• (((2 x Level) / 5) + 2) x Power: This is fantastic and I recommend it in most formulas. What I love about this is that it allows for a very consistent and clear relationship between a skill's assigned Power and the damage it will do. A 100-Power skill will deal almost exactly twice as much damage as a 50-Power skill, no matter what the mon's stats or level is.
    • (((2 x Level) / 5) + 2) x Power x A / D: This is where the mons' stats enter the equation. Essentially, it is calculating the ratio between the attacker's relevant attack stat and the defender's relevant defense stat (and if they are equal, the ratio will be 1). There are a couple of nice things about this:
      • It values stats equally - if you double A, it doubles the damage. If you double D, it halves the damage (and therefore takes twice as many hits to KO). If you double both A and D, there is no effect whatsoever on damage. That's how you know that the stats are valued equally.
      • It keeps the relationship between stats and damage crystal-clear - if you double a mon's Attack stat, for example, and keep everything else equal, it will deal double the amount of damage to every other Mon with every physical attack skill.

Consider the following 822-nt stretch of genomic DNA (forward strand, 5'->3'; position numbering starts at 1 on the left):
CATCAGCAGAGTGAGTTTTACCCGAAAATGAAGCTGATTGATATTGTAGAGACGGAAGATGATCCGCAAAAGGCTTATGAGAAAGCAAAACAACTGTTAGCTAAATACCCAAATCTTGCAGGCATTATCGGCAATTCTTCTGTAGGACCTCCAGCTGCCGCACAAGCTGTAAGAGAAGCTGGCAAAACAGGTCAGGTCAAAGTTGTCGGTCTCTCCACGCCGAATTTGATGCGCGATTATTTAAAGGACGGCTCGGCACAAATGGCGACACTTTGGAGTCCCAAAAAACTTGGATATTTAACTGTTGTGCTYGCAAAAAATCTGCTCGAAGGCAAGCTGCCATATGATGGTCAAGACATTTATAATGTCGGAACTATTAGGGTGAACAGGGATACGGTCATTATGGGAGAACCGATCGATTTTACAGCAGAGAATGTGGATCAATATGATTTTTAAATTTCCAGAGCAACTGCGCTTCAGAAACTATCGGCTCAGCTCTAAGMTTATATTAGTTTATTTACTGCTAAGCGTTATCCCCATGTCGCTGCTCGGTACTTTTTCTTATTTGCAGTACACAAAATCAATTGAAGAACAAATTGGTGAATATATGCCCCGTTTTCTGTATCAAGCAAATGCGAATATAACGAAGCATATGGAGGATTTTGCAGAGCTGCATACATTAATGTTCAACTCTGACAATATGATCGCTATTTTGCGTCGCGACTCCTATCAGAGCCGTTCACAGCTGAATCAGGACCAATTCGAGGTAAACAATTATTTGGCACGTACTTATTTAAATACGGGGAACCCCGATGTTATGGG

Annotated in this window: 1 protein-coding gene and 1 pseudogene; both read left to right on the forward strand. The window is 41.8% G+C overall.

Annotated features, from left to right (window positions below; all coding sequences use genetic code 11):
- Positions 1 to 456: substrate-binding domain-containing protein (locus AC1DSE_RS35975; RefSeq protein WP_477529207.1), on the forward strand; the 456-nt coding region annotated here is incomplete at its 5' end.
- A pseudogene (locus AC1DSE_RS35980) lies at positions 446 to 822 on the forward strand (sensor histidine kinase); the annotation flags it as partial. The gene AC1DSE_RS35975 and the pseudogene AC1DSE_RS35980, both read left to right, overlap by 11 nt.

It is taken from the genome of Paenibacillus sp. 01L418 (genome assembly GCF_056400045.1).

• It allows for an equal number of physical and magical attack stats. (If there were only one defense stat called DEF, but there were two attack stats called ATK and MAT, for example, DEF would be more valuable since it's used in every formula whereas ATK and MAT would only be used in half the formulas).
    • ((((2 x Level) / 5) + 2) x Power x A / D) / 50: Because this is a multiplicative factor (using non-variable numbers and the symbols x or / only) that is applied equally to all skills, you can safely ignore it when trying to find meaning in the formula. Essentially, it's used to reduce the overall numbers we get from the calculation so that we don't need HP levels in the 1000's.